An amazing Bert Blyleven statistic that I wouldn’t wish upon any major league pitcher:
From his 1970 rookie season through 1977 I’ve accumulated his quality starts that I’ve defined as: 6innings, 2earned runs or less; 7,8,9innings, 3earned runs or less; and 9innings+ 4 earned runs or less in which he garnered a no decision or a loss only……
The totals are:
160 earned runs
184 base on balls
His record: 0 wins and 53 LOSSES. I repeat 0 wins and 53 losses with a 2.19 ERA
1970 0-3 2.09 9 games
1971 0-6 1.90 9 games
1972 0-9 2.35 13 games
1973 0-8 2.55 9 games
1974 0-8 1.80 10 games
1975 0-6 2.00 10 games
1976 0-8 2.29 15 games
1977 0-5 2.45 7 games
I understand that pitchers put up great games and get snakebit on occasion, but this accounted for almost 1 of every 3 starts, 82 of 279 to be exact or 29%. Show me a Hall of Famer that had to go through this year by year. Fortunately once Blyleven ended up in Pittsburgh and later some good Minnesota teams, this trend eased to what I would consider normal levels (I had researched this in the past but don’t have the numbers on hand)
Imagine 1974, your 17-9 in 27 games, and in the other 10, all of which are essentially quality starts, you post a 1.80ERA and go 0-8. You end up 17-17. If you don’t know the facts, and your voting for the Cy Young award, and you see 17-17. Do you cast a 1st, 2nd, or 3rd place vote? Probably not. This is what Blyleven faced in yesteryear, and the same writers, who I contend do not know the facts, are what Blyleven faces every year in the HOF vote.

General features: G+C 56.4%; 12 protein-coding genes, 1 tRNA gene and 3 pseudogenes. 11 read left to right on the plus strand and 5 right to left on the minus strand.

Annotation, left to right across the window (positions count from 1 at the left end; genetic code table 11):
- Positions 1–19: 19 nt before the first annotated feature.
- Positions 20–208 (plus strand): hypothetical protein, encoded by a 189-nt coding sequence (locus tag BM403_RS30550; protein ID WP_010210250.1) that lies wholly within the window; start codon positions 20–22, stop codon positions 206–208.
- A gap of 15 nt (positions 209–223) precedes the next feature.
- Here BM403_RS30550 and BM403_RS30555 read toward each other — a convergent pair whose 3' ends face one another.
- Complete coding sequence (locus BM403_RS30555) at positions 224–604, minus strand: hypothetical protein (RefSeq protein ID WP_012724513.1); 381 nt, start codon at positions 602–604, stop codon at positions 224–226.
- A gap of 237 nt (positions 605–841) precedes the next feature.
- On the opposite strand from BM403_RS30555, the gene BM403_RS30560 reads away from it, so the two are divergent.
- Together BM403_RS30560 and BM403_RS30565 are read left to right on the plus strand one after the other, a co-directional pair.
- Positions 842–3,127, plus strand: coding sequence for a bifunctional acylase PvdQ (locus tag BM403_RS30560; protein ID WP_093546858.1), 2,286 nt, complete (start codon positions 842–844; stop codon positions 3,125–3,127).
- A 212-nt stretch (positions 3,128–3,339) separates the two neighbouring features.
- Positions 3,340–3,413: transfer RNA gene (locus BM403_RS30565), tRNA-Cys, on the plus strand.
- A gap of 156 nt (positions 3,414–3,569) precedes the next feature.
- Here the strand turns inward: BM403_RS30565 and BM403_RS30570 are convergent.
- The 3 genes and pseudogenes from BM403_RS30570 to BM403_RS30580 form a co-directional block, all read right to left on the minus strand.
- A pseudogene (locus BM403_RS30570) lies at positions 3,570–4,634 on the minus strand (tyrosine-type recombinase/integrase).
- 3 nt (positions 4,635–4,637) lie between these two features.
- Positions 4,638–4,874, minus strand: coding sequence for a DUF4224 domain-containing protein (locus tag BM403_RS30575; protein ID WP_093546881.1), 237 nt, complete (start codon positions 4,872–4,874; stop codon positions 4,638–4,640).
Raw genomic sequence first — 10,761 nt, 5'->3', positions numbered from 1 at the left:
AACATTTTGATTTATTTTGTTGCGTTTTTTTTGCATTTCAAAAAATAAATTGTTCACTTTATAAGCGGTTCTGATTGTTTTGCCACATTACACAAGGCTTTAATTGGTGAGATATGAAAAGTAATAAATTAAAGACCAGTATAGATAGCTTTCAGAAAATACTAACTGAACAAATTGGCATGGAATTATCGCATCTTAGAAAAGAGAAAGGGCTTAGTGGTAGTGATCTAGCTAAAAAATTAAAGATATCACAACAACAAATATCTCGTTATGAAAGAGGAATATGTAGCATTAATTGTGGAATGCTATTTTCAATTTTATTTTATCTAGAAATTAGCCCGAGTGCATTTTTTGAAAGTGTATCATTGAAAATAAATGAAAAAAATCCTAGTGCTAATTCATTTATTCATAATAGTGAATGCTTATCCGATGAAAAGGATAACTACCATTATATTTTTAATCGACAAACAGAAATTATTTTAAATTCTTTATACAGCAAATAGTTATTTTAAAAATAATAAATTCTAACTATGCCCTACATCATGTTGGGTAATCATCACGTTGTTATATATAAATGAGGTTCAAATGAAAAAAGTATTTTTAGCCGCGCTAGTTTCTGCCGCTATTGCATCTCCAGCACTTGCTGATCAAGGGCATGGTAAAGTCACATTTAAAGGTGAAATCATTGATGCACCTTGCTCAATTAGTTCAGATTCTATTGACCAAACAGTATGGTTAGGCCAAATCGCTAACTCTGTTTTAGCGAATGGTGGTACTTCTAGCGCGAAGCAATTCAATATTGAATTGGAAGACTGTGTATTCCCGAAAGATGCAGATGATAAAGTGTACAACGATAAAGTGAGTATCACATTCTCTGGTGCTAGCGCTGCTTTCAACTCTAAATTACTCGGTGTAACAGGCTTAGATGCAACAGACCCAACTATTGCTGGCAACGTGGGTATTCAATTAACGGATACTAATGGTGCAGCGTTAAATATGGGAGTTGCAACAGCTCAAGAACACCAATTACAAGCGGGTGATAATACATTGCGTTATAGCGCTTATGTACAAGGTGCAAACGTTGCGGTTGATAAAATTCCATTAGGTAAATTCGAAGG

Go ahead, plug in a different year, or harken back to Baseball-reference and neutralize the stats, do it for every one of Blyleven’s contemporaries. The numbers don’t change much, but for Bert Blyleven, they do. The example given above is my attempt to show why. Teams that didn’t score runs and booted the ball around like it was a soccer match.
That's 53 losses and 29 no decisions for Bert, all in games where he pitched well enough to win with any kind of run support, all in only the 8 years before he was traded to Pittsburgh. If his team scored enough runs to win just one quarter of those games he has 307 wins and he would have been elected to the Hall of Fame years ago. Yet genetic defectives like Sean McAdam still can't get past the fact that he didn't get much Cy Young support and his win total didn't pass a round number. Thanks Anonymous, whoever you are (Bob Klapisch, perhaps?) for doing the research and finding out this gem of a stat. It's time to strip the writers of their Hall votes and give them to the Stat Geeks.